Constitution Week draws big crowds, speeches outgrow venues |

Constitution Week draws big crowds, speeches outgrow venues

The crowds line up for food during this year's Constitution Week in Grand Lake.

GRAND LAKE — Grand Lake’s annual U.S. Constitution Week wrapped up over the weekend and according to event organizers this year’s local celebration of our national governing document was the biggest and best yet held.

“This was probably the best one we have ever had,” Tom Goodfellow, president and founder of Grand Lake U.S. Constitution Week, said. “I think it was definitely the most attended we have ever had.”

Getting an exact count on the number of attendees at Grand Lake’s U.S. Constitution Week events are difficult. All talks and events during the week offer free admission to the general public. Goodfellow noted that multiple events drew standing-room only crowds and that some talks are beginning to outgrow their respective venues.

The Town of Grand Lake operates a traffic counter device on Portal Road through the summer and fall that tracks the number of vehicles entering the community. On Saturday, the day of the keynote talk, barbecue competition, music festival and fireworks display, roughly 6,000 vehicles drove into Grand Lake.

That figure is roughly 200 cars less than the tally Grand Lake saw on Fourth of July this year when approximately 6,200 cars entered town. Town officials noted this past Saturday’s Constitution Week festivities coincided with National Public Lands Day and that some of the cars entering Grand Lake were undoubtedly connected to that event.

Grand Lake’s U.S. Constitution Week, which organizers call “the premier Constitution Week celebration in America,” kicked off Sept 17. Over the six days of the event hundreds, if not thousands, of citizens attended a series of nine separate speeches and ancillary events such as Thursday night’s Constitutional trivia event. This year’s event included the addition of two new events, a barbecue competition featuring the Kansas City Barbecue Society and a music festival in the Grand Lake Town Park.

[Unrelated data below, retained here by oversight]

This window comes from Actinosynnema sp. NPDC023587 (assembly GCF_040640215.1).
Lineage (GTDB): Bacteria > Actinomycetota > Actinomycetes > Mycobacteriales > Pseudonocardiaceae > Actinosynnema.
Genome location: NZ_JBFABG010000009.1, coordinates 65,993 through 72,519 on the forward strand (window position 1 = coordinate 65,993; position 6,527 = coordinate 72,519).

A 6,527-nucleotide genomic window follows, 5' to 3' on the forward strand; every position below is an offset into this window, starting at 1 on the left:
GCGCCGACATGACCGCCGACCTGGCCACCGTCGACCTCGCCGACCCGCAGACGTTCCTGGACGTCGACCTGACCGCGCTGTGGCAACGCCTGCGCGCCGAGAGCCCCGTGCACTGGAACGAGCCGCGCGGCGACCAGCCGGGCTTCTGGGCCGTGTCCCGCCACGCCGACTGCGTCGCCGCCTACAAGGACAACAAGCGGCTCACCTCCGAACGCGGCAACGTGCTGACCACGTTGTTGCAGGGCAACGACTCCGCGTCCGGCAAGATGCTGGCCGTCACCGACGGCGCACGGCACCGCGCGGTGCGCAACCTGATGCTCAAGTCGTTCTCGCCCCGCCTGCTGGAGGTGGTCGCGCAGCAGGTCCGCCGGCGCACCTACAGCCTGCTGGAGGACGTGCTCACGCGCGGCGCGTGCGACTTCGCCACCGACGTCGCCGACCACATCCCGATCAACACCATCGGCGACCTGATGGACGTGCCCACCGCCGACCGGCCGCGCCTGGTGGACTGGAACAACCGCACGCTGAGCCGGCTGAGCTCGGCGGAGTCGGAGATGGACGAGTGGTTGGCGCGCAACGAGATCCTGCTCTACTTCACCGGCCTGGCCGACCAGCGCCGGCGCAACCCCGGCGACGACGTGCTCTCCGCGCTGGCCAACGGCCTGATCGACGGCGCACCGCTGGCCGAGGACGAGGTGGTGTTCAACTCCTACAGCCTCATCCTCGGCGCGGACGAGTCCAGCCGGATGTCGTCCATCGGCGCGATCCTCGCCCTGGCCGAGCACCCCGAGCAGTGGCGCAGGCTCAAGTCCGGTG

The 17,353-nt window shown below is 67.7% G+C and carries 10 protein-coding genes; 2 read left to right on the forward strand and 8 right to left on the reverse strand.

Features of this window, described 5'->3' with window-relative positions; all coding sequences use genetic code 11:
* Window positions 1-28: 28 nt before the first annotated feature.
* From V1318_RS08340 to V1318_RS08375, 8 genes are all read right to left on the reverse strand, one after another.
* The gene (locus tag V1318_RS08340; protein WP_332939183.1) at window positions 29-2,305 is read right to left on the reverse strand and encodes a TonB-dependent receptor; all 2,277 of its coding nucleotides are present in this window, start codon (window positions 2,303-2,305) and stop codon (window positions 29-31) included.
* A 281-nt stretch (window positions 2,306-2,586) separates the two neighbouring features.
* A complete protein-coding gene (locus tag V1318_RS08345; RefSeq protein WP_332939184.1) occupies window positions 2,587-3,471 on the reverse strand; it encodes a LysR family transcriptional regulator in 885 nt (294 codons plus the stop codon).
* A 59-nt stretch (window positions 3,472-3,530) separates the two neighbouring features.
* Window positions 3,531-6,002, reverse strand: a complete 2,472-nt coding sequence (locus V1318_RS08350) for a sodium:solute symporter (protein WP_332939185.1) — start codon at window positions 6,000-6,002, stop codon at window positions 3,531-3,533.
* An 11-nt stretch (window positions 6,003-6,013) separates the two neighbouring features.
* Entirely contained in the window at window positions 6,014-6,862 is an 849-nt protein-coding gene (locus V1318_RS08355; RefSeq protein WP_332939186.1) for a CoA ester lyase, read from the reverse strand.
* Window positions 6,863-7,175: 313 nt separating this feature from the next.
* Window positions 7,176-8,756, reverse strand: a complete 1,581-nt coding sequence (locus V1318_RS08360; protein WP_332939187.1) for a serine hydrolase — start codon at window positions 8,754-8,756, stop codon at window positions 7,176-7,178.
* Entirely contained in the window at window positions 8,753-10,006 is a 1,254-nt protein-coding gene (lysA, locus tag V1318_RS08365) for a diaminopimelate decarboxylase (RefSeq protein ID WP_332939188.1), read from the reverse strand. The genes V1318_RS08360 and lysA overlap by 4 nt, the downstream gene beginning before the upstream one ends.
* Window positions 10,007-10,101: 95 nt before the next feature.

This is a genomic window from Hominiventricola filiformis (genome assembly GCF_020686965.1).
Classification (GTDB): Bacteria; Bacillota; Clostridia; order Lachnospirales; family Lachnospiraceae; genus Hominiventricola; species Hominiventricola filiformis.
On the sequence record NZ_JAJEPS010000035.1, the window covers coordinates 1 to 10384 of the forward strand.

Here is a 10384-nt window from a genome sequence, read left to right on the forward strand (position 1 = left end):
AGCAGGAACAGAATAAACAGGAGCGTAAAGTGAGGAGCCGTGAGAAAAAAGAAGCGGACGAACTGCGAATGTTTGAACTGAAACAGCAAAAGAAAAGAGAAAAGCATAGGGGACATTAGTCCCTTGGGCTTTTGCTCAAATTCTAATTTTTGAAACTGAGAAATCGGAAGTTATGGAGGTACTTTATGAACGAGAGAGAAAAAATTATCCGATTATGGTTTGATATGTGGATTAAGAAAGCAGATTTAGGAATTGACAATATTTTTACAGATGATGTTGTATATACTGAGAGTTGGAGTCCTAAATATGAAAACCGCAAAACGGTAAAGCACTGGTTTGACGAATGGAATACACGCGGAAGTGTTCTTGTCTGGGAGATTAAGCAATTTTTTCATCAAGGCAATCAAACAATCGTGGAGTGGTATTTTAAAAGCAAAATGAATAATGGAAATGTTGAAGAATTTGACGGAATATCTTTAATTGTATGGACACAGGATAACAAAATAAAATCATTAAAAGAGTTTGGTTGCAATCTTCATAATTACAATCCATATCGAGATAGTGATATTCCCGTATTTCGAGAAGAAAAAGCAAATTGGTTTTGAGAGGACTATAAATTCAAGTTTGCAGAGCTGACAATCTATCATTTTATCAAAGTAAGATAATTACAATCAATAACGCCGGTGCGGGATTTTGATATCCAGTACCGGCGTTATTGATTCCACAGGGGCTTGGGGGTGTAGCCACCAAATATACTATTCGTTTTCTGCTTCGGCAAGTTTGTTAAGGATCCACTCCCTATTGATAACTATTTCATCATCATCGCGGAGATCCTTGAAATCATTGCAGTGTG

“I think everybody really liked it,” Goodfellow said. “I think adding the barbecue and music festival created a little more interest and people had fun with it. It was the first year and we have a few bugs to work out. But the intention is to make it a memorable event.”

Goodfellow said the musicians who participated in Saturday’s music festival, held shortly after the keynote address of the week, and members of the Kansas City Barbecue Society have indicated they plan to return for the 2019 Grand Lake U.S. Constitution Week event.

Talks at this year’s Constitution Week included a range of topics from civic virtues, to government speech, to a discussion of the influence ancient Greece had on our Founding Fathers. Keynote speaker, and Pulitzer Prize winning historian, David Garrow delved into the ways in which the U.S. Supreme Court has transformed over the decades since the passing of former Chief Justice Earl Warren.

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